Middle East

Israel/Occupied Territories

It's the Occupation, Stupid

A Palestinian mother grieves for her four- year-old son during his funeral in the Gaza Strip on October 4, 2004. (Photo: Said Khatib/AFP-Getty Images)

Four years ago on Sept. 28, 2000, when Ariel Sharon made his operatic visit to the Temple Mount, no one could have predicted how dire the situation would become so quickly: close to 6,000 dead; the building of the separation wall inside Palestinian territory despite an International Court of Justice decision calling it illegal; mass movement restrictions; continued passage of discriminatory legislation; military assassinations; much of the Palestinian population under closure and curfew; thousands of home demolitions and the uprooting of olive groves; socio-economic discrimination; racist incitement; subsidization of settlers; the number of jobless at an all time high; continued police violence; no cessation of suicide bombings; an economy in freefall; continued West Bank settlement expansion; the Gaza withdrawal still on hold and the road map to peace ostensibly dead. This is the pathetic legacy of the Al Aqsa Intifada and Ariel Sharon's Likud government.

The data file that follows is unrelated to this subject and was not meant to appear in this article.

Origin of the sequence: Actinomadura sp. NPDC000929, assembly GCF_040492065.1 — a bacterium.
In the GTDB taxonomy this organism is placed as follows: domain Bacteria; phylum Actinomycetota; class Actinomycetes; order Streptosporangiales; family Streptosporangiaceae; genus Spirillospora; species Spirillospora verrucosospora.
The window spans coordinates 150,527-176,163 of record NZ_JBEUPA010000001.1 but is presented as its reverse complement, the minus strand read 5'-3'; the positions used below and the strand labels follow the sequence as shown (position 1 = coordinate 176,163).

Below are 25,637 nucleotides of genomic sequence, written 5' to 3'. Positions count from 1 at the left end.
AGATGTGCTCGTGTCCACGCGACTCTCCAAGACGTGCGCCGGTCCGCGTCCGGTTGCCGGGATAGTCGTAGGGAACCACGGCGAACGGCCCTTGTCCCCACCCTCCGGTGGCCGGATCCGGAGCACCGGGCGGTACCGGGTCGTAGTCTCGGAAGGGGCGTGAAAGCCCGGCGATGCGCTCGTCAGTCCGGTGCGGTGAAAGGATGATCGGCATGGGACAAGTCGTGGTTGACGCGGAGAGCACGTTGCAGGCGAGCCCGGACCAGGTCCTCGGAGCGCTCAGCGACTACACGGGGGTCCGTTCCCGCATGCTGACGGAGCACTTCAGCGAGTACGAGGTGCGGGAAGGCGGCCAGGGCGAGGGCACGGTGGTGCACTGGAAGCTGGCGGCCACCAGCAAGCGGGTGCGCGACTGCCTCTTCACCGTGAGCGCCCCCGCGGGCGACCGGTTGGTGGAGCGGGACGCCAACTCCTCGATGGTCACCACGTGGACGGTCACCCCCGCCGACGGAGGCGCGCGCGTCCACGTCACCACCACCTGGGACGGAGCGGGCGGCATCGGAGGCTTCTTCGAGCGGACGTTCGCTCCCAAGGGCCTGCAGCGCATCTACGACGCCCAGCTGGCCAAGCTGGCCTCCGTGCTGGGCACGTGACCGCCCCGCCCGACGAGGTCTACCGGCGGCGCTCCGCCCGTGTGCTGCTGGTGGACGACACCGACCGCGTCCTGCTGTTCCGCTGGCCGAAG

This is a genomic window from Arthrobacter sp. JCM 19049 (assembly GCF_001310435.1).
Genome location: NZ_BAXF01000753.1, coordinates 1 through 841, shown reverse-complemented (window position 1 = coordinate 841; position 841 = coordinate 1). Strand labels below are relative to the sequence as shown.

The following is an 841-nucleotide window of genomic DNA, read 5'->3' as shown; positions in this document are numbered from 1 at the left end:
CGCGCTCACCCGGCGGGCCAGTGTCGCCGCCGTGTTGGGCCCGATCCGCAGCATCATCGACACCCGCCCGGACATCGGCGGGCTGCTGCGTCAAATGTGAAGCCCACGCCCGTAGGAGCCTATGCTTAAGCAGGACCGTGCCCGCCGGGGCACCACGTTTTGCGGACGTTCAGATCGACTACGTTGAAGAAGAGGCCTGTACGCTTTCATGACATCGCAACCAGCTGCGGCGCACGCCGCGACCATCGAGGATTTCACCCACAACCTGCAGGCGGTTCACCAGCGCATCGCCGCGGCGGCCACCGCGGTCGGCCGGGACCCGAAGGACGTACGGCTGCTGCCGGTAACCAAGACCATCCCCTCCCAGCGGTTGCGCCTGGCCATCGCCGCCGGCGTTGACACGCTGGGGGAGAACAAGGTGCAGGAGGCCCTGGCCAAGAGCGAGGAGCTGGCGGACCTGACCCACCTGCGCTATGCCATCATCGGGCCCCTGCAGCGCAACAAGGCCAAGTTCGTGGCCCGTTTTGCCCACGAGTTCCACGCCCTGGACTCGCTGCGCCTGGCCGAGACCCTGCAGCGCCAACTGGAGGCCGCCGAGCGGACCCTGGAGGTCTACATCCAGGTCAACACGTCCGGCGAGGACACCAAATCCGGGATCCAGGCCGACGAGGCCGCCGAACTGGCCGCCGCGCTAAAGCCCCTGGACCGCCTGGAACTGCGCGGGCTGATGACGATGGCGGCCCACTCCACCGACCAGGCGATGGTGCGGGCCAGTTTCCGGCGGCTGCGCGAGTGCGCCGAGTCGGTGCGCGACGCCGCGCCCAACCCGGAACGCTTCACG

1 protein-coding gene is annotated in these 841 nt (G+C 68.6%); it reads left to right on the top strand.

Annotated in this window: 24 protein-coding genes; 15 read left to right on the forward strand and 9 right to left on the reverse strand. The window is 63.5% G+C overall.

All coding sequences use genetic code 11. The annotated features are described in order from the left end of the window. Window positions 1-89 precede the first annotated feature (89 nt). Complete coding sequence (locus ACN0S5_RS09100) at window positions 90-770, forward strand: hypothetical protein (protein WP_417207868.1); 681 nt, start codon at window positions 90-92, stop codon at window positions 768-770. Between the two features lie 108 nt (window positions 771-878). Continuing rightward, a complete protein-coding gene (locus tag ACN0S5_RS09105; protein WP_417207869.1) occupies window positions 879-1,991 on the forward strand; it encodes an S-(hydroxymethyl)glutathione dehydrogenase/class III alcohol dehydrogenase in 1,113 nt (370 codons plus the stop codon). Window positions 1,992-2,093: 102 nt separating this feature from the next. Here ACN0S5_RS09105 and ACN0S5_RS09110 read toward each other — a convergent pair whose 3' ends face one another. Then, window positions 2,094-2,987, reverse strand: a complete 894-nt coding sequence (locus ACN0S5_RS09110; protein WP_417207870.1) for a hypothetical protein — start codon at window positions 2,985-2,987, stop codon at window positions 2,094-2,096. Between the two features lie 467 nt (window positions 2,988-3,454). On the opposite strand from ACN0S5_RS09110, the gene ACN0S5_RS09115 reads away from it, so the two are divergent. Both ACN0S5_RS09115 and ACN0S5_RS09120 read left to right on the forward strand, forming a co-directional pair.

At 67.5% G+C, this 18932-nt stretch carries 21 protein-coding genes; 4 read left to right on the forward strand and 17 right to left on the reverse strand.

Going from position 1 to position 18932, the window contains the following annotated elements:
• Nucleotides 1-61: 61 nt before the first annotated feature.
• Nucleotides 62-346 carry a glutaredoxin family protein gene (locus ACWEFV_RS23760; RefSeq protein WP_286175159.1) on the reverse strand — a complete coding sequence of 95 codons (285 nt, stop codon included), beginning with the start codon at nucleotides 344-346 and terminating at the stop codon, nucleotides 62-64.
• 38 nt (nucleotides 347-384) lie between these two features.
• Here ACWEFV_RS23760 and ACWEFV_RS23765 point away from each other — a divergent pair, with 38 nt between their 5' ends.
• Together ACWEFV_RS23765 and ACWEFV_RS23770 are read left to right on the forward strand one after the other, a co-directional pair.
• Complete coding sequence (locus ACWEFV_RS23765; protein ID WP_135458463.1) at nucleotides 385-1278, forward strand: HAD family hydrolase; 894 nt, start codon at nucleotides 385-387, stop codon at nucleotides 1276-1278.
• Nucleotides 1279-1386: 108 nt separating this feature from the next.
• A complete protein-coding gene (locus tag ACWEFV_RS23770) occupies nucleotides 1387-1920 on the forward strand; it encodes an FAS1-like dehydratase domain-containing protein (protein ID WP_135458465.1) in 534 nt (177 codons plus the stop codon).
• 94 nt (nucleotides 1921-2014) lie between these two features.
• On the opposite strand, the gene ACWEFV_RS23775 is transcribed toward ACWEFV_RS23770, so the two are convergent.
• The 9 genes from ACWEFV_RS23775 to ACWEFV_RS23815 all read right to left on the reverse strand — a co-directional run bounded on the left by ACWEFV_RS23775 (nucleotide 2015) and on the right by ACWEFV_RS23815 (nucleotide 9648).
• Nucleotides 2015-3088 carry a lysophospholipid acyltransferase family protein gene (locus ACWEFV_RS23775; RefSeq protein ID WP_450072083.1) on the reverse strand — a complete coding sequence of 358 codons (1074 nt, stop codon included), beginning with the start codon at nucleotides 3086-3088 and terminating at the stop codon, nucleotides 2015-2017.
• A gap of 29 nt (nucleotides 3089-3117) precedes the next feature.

Jenin, Nablus and Hebron have been terrorized. Gaza has been relentlessly bombarded despite all the talk of withdrawal. Buses in Jerusalem and Beersheba have been bombed. Israel continues to flout international human rights and humanitarian law in full view of the international community with little response.

One of the worst things perhaps about this new reality, which is quite similar to the old reality, is the level of normalization this political climate has taken on in Palestinian and Israeli society. The Palestinians are still in trauma, shell shocked by the effects of the occupation.

The unfortunate result is the prevalence of several positions within the Israeli silent majority that perpetuate the present situation. First, that Israeli security concerns justify violations of Palestinian human rights through the use of collective punishment, mass movement restrictions and construction of the separation wall inside the Green Line. Second, that unilateral Israeli action is necessary to maintain Israel as both a Jewish and democratic state. And third, that the Palestinian Authority and Yasser Arafat are not credible partners for peace.

Challenging the present political climate in favor of one that is driven by a need for human rights is not high on the agenda of any mainstream political movement in Israel today. It was, after all, the Labor Party that started the West Bank settlement expansion and planned the separation wall.